I expected your response to my decision to be negative. This was based upon our conversation we had in the winter before my attempt that following summer. I shared with you a poem about my suicidal ideation several years ago, I had been performing at poetry readings. I remembered, you warned me that if I continued doing so, it would have a negative impact upon my professional career as a mental health clinician. I disagreed with you, Mom, informing you that I received more positive responses from people about my mental health, but you didn’t agree with me.

You went so far as to suggest I should quit writing altogether. At the time, I became angry with you and barely spoke to you for almost a year. Your remark hurt me deeply and I didn’t know if I could ever forgive you for making that nasty recommendation. Although I never publicly apologized for my actions, I learned to forgive you and started speaking with you again. This decision was the result of a conversation with a friend and former coworker I talked to about what transpired between us. He mentioned, that it was probably difficult for you as a parent to hear about her son going through depression and there was nothing you could say or do to help me. My friend’s comments made sense, but I also considered that some of my friends have lost a parent. I asked myself how many of them would love the opportunity to speak with their mother and/or father again and I am not talking to mine.  

I disclosed the truth about my attempted suicide inside the 2021 article, Mom. I’ve always had an honest and open rapport with anyone who has ever read and/or listened to my words and this would be no different. To my surprise, you thanked me for sharing the article, making the following comment on my Facebook account:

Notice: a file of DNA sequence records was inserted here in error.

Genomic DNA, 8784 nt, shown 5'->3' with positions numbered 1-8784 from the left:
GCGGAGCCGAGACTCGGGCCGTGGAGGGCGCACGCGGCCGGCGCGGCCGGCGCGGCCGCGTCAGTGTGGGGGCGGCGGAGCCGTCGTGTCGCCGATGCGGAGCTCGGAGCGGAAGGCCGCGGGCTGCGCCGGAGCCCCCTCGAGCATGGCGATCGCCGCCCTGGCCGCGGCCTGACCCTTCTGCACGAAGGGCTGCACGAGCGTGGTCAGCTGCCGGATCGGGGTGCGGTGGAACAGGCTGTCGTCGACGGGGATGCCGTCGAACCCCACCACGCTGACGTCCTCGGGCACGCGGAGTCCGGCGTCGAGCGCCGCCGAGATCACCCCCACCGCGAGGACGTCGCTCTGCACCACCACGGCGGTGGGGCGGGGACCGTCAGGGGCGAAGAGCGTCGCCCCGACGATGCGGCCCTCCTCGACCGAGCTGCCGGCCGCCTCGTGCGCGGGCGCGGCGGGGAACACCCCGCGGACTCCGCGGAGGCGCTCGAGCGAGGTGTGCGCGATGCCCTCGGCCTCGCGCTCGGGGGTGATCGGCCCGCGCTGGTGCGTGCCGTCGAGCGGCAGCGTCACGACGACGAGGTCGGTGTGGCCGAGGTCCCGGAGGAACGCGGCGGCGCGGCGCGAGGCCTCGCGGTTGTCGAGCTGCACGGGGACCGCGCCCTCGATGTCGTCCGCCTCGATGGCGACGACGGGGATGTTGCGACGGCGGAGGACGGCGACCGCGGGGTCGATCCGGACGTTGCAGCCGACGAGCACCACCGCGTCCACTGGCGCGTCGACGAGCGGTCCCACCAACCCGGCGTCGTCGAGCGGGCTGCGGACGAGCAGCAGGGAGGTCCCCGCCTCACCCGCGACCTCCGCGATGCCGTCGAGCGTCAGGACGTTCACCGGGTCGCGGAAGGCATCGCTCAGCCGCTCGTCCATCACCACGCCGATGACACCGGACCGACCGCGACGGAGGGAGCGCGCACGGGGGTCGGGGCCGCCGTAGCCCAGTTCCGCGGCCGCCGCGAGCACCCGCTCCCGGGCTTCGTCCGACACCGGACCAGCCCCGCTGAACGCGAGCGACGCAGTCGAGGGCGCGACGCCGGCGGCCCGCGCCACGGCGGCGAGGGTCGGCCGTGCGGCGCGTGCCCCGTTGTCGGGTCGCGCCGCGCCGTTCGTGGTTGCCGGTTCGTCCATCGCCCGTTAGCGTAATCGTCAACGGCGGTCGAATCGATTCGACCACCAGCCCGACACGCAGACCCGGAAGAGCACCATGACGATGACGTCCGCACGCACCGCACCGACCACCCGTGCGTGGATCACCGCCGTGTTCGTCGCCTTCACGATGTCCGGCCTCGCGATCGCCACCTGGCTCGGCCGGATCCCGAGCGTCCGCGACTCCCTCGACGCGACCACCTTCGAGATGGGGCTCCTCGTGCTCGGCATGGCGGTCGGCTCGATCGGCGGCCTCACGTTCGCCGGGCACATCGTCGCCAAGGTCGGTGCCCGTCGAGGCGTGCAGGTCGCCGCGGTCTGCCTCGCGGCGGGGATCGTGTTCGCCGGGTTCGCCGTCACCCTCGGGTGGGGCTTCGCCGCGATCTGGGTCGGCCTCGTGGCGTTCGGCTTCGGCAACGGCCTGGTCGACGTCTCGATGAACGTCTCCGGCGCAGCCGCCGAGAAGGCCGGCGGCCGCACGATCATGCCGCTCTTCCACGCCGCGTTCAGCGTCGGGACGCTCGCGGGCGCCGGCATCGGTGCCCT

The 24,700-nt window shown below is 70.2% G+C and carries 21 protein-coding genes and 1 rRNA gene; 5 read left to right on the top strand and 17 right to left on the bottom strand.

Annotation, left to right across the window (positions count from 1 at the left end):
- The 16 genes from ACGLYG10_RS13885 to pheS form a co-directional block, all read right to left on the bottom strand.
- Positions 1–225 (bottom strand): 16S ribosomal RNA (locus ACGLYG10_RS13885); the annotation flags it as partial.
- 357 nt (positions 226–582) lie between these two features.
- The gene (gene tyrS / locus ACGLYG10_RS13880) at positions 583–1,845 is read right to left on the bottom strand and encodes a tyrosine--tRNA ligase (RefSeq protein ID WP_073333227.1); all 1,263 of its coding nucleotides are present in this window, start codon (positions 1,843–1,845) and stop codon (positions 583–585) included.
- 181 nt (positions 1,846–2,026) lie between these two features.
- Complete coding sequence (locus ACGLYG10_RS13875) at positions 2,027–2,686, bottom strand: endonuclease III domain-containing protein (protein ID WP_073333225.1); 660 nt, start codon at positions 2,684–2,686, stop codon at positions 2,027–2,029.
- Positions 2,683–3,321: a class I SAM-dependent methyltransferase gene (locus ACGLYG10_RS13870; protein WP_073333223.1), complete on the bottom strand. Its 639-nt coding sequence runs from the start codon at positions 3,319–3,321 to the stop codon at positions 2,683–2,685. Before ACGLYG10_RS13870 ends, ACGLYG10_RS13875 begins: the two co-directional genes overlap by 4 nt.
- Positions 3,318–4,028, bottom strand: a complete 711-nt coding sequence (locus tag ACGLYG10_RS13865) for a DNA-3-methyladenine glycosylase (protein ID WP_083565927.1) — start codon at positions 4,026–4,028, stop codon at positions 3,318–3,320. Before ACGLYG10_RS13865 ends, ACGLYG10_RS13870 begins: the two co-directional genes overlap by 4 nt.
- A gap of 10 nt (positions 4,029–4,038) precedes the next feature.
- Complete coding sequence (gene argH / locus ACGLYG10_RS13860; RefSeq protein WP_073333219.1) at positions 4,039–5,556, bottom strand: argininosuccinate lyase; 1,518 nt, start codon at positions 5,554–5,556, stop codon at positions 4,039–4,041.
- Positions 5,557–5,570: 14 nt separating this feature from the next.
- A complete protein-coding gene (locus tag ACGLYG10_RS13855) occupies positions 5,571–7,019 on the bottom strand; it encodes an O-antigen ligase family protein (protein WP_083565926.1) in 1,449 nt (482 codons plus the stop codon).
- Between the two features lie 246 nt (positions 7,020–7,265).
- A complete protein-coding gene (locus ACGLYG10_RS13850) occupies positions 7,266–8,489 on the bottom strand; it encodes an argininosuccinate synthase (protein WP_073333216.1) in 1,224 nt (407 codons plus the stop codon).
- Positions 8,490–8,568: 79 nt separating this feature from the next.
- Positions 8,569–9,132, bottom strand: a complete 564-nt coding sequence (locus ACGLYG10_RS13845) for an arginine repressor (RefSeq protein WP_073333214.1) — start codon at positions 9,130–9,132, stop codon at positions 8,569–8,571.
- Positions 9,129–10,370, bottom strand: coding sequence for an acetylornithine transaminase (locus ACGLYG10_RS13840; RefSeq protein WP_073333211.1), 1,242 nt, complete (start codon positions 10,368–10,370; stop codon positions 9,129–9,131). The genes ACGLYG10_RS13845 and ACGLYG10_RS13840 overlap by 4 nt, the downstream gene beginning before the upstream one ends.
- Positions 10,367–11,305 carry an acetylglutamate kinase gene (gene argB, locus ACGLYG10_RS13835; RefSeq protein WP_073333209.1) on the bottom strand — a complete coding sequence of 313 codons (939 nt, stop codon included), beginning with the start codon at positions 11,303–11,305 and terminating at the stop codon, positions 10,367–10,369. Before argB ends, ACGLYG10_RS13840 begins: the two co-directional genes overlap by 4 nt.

I am so sorry for your difficult journey in life, but I thank God every day for giving you to me. I also give Him praise for bringing you through. I am so proud of the man that you have become and the work that you do to help others with their struggles! 

Once again, Mom, your words meant the world to me; they gave me comfort and strength. I’m proud of the work that I do in my career, counseling others as a therapist to manage their mental health. This belief is also applicable to my creativity, inspiring other artists as a writer, poet, author, filmmaker, and/or teacher to pursue their aesthetic aspirations.  

I won’t lie to you, Mom, because I still struggle with depression along with anxiety. That has become prominent as I grow older, but it’s not impossible for me to manage through self-care and coping skills like exercising, reading, and journaling. Sometimes I have my moments when I still feel depressed, anxious, angry, lonely, sad, miserable, or worthless, but deep down inside, I am in love with the man I am today. 

Thank you, Mom, for the support and encouragement you’ve shown me through the years by praying for me, attending my poetry readings, and reading my writings. You brought me into this world, and you were the first woman that doted love upon me.  


Your son, 





Bill Holmes is the author of the full-length poetry book, Straight From My Heart; the spoken word CD, The Air I Breathe; the ESSENCE bestselling fiction novel, One Love; and the writer and the director of the independent, short-films The Program and Butterflies. As a poet, he has opened for artists such as The Last Poets and the award-winning jazz musician Roy Ayers. Bill’s work has been published and featured in, African Voices and ESSENCE. Bill is the founder of the creative-writing course Write Here! Write Now!, which he taught for five years at Temple University in Philadelphia, PA through the grassroots, non-profit organization PASCEP.